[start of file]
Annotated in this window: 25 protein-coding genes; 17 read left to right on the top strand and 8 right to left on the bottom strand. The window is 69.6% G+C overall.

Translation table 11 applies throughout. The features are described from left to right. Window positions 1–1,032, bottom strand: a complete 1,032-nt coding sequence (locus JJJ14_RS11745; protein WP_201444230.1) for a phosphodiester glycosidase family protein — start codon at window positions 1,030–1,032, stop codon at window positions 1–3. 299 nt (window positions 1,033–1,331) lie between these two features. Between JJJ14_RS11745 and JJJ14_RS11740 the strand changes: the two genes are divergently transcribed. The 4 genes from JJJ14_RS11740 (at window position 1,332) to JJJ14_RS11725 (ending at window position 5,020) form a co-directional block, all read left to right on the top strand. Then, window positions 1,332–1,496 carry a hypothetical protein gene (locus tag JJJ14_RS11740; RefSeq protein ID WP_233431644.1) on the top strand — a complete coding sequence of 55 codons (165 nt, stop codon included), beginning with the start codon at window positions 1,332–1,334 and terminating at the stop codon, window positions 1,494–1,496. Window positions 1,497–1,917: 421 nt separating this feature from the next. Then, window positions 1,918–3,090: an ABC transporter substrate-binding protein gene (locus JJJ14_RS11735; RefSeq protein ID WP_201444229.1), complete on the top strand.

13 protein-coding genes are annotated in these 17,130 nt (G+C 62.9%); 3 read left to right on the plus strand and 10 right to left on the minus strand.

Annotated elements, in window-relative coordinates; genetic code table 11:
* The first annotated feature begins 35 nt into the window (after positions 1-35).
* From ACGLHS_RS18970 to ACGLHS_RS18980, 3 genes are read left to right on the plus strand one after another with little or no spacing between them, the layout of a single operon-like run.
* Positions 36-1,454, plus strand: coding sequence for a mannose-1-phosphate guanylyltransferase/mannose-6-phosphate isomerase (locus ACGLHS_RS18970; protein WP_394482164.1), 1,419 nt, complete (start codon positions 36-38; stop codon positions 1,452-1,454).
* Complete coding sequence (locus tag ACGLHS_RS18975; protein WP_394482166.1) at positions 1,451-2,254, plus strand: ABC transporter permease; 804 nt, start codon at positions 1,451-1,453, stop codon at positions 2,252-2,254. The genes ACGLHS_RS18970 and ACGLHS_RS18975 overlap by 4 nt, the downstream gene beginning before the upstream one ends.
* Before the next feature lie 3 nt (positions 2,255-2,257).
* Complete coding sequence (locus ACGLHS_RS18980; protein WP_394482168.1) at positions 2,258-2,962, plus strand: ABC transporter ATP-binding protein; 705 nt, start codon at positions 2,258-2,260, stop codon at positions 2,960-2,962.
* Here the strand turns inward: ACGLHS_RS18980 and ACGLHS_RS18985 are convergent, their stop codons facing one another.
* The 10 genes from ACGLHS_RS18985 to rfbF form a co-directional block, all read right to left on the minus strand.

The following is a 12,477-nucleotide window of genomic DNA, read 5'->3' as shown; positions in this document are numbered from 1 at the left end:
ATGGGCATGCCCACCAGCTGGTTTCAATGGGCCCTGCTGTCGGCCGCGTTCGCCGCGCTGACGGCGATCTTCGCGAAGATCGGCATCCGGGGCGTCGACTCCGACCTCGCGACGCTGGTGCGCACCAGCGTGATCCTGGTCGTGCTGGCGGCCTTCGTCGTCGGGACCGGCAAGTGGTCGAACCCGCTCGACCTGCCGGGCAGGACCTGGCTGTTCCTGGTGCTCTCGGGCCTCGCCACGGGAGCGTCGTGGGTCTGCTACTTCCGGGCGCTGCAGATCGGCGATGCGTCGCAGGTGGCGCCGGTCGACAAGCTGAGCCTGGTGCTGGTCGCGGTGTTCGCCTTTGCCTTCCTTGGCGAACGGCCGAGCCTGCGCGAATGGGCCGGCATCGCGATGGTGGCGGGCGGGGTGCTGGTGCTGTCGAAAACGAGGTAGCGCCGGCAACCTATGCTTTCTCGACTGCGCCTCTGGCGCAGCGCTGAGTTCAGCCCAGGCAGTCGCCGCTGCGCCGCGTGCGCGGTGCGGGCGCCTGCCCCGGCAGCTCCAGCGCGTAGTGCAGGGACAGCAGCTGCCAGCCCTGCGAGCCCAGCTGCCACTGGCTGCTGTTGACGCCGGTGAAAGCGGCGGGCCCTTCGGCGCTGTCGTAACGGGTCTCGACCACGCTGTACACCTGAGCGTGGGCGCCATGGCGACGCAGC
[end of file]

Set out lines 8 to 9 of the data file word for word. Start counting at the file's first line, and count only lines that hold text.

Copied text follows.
* Complete coding sequence (locus tag ACGLHS_RS18975; protein WP_394482166.1) at positions 1,451-2,254, plus strand: ABC transporter permease; 804 nt, start codon at positions 1,451-1,453, stop codon at positions 2,252-2,254. The genes ACGLHS_RS18970 and ACGLHS_RS18975 overlap by 4 nt, the downstream gene beginning before the upstream one ends.
* Before the next feature lie 3 nt (positions 2,255-2,257).